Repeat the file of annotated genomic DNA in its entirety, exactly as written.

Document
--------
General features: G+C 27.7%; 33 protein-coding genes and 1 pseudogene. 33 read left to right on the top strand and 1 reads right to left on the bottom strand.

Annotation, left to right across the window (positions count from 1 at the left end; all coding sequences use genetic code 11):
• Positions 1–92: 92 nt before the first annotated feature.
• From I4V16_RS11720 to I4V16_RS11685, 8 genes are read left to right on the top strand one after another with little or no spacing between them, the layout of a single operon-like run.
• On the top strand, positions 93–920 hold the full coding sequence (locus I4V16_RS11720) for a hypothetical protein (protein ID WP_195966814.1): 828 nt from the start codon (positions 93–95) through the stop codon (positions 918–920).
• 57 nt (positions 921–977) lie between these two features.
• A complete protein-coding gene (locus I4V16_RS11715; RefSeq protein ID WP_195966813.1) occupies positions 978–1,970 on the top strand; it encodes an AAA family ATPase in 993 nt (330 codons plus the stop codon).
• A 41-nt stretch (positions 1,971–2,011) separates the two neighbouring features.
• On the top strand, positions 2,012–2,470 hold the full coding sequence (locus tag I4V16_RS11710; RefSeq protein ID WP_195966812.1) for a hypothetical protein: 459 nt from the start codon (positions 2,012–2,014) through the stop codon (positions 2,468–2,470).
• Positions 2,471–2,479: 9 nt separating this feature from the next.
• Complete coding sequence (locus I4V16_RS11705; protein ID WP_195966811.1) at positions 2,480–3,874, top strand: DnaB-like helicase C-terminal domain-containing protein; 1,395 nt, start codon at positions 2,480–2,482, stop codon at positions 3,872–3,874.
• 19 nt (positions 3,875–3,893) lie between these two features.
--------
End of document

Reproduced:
General features: G+C 27.7%; 33 protein-coding genes and 1 pseudogene. 33 read left to right on the top strand and 1 reads right to left on the bottom strand.

Annotation, left to right across the window (positions count from 1 at the left end; all coding sequences use genetic code 11):
• Positions 1–92: 92 nt before the first annotated feature.
• From I4V16_RS11720 to I4V16_RS11685, 8 genes are read left to right on the top strand one after another with little or no spacing between them, the layout of a single operon-like run.
• On the top strand, positions 93–920 hold the full coding sequence (locus I4V16_RS11720) for a hypothetical protein (protein ID WP_195966814.1): 828 nt from the start codon (positions 93–95) through the stop codon (positions 918–920).
• 57 nt (positions 921–977) lie between these two features.
• A complete protein-coding gene (locus I4V16_RS11715; RefSeq protein ID WP_195966813.1) occupies positions 978–1,970 on the top strand; it encodes an AAA family ATPase in 993 nt (330 codons plus the stop codon).
• A 41-nt stretch (positions 1,971–2,011) separates the two neighbouring features.
• On the top strand, positions 2,012–2,470 hold the full coding sequence (locus tag I4V16_RS11710; RefSeq protein ID WP_195966812.1) for a hypothetical protein: 459 nt from the start codon (positions 2,012–2,014) through the stop codon (positions 2,468–2,470).
• Positions 2,471–2,479: 9 nt separating this feature from the next.
• Complete coding sequence (locus I4V16_RS11705; protein ID WP_195966811.1) at positions 2,480–3,874, top strand: DnaB-like helicase C-terminal domain-containing protein; 1,395 nt, start codon at positions 2,480–2,482, stop codon at positions 3,872–3,874.
• 19 nt (positions 3,875–3,893) lie between these two features.